Though I loved my Grandma, I was a selfish child. Her death affected me mostly because I didn’t get a birthday party that year. My poor, harried mother – with seven little children and another on the way, with a husband who worked long hours and didn’t like hospitals, with no brothers or sisters to help, with her mother dying in the hospital – gave me a hug, handed me an unwrapped chapter book (my precious Heidi, that I treasure, still) and said, “This year, this will have to do…happy birthday!”

What?! No party? No balloons? No festivities? Does nobody love me? Does no one care? Am I the least favorite child in this whole family? I embarked on a major “Feeling Sorry For Myself” jag that became so enjoyable in it’s intensity, it became habit, and an almost annual tradition. It is with me, still. I recognize it, and even laugh at myself most of the time for my childish mournfulness (“My sisters will all be gone by my birthday, and I’ll be alone…and my kids will probably forget to call…and I have to work…”)…but I know to be careful, too. What starts as a little self-indulgent self pity can turn into a major depression if I let it go on unchecked.

Clearly, I have matured. I work at avoiding depression; I look for joy. I spend my birthday with good intentions and good memories.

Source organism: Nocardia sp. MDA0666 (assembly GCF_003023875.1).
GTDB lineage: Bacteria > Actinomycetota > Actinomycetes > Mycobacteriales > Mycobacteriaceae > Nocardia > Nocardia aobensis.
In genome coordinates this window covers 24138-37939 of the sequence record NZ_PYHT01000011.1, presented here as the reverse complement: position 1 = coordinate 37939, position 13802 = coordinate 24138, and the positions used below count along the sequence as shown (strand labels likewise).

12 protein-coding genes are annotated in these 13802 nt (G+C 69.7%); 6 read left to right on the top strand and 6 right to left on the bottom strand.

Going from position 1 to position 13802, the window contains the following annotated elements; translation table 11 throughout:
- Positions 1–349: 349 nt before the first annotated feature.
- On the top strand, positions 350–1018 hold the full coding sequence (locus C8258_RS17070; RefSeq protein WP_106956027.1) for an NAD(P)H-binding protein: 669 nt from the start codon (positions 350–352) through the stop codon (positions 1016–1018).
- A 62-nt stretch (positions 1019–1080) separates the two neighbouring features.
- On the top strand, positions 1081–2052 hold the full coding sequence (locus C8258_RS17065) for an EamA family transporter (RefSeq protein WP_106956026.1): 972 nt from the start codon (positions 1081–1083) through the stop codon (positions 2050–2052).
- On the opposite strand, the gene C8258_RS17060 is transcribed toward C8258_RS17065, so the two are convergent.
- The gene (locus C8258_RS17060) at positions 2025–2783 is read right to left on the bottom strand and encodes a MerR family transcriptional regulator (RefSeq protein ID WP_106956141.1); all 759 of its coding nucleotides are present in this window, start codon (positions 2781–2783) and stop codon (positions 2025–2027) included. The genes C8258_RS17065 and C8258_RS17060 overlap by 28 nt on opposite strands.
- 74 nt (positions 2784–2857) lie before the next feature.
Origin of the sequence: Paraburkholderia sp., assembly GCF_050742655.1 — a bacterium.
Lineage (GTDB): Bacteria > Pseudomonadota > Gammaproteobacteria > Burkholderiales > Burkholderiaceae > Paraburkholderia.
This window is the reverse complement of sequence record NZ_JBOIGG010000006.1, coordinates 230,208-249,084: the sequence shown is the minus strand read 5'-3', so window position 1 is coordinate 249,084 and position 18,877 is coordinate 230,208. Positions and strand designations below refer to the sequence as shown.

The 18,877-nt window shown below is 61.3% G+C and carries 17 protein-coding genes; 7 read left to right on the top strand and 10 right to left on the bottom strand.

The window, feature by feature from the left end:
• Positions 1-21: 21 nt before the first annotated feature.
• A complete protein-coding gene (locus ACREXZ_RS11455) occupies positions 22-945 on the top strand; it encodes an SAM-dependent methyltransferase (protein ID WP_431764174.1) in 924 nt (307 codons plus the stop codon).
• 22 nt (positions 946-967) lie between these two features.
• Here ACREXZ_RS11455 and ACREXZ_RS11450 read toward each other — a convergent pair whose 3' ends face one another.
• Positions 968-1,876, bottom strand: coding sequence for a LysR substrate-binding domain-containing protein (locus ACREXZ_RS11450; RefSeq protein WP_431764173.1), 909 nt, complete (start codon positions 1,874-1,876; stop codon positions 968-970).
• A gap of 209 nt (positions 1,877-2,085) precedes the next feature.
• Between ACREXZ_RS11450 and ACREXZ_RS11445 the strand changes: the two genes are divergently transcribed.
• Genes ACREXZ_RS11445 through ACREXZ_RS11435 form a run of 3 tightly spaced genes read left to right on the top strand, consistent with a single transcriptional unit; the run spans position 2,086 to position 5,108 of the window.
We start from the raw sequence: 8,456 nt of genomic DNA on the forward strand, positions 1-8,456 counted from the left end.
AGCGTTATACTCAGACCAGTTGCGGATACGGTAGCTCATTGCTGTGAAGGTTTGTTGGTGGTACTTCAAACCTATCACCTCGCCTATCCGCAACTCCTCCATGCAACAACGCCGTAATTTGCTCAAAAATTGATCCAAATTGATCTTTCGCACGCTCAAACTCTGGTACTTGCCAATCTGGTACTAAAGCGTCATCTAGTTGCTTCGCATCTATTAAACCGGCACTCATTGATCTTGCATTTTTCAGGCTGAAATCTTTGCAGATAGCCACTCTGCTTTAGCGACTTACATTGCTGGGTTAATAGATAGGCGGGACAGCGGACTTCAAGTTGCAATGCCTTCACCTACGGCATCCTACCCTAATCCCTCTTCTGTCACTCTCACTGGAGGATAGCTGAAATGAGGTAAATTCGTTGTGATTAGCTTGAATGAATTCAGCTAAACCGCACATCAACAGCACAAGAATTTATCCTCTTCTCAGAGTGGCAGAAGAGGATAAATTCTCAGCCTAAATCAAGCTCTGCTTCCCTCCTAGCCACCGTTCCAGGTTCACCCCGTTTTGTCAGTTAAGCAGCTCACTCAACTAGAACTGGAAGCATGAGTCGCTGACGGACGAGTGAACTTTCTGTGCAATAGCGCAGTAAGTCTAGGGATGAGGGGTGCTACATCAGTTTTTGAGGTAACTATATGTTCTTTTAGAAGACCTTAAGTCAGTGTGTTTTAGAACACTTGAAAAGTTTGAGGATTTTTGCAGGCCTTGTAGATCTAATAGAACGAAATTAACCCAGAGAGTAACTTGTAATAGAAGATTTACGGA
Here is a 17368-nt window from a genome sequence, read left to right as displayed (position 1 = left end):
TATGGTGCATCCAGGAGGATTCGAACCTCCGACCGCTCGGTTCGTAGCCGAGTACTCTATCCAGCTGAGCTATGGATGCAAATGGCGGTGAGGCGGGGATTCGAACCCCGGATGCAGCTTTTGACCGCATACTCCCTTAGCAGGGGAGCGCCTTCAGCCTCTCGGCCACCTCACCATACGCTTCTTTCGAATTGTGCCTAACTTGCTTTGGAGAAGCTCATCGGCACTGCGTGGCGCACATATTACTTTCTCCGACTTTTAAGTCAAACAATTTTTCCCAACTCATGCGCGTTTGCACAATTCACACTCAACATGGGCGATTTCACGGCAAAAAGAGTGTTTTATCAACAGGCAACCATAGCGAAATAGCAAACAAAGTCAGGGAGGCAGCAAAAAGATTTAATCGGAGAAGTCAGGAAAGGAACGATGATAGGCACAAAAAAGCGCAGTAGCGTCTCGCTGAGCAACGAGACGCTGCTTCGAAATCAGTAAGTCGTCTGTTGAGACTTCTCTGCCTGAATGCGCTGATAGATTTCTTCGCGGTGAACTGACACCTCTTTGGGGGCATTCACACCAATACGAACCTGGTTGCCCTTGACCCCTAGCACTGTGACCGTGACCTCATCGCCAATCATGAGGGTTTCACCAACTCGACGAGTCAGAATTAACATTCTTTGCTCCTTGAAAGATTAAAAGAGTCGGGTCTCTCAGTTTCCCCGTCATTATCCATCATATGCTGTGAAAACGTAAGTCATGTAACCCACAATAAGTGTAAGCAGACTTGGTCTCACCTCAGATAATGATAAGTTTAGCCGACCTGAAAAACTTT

This year, in fact, I think I’ll mark my birthday with a list of 63 joyful things I’d still like to accomplish in this life!


Happy Birthday, Baby!



This is not only my story.

I think every mother harbors the same wonder at the birth of a child.

When I look back to the day Jennifer came into my life, it’s almost like I was a newborn, too, learning about life and the world around me through the brand new lens of motherhood.

Who could guess a heart could hold so much love?

Who could predict the absolute, humbling awe at the wonder of every single expression, each finger and toe, every dimple, every precious hair on the head?

No one could possibly foresee the depths of worry and despair this child could invoke with a fever, a skinned knee or (dread!) hurt feelings.

I, who took this new job – “mama” – very seriously, never saw the laughter, the giggles, the fun and the intense, heart-thumping joy this child would bring.

She still does!

Happy Birthday, Jennifer!




This picture, of many wonders of Beaver Island, still hangs in my kitchen where I displayed it last summer.

There is a poster just inside the door that states “I love Grandma Cindy” in a multitude of bright colors.

There is a note in the bottom of the storage bin, in my granddaughter’s handwriting, that reminds me “Don’t forget dog food!!!”

On the trim board that frames the stairway wall, Madeline’s name, along with the names of her brothers and cousin, is penciled in along with dates, next to the painted, stenciled numbers to chart their growth.

On my desk is a photo of Madeline, receiving a kiss on the cheek from her mother. “I don’t especially like that picture,” she told me last summer, “Do you know I’d been crying?” I still like the photograph, but take less enjoyment from it now, with that information. Madeline is a generally happy, enthusiastic and joyous child, and I like best to think of her that way.

I have a string of photos on my computer that reflect those traits.





In my mind, all that warm, bright summer sunshine doesn’t begin to compare with Madeline’s bright spirit!

Happy Birthday, Madeline!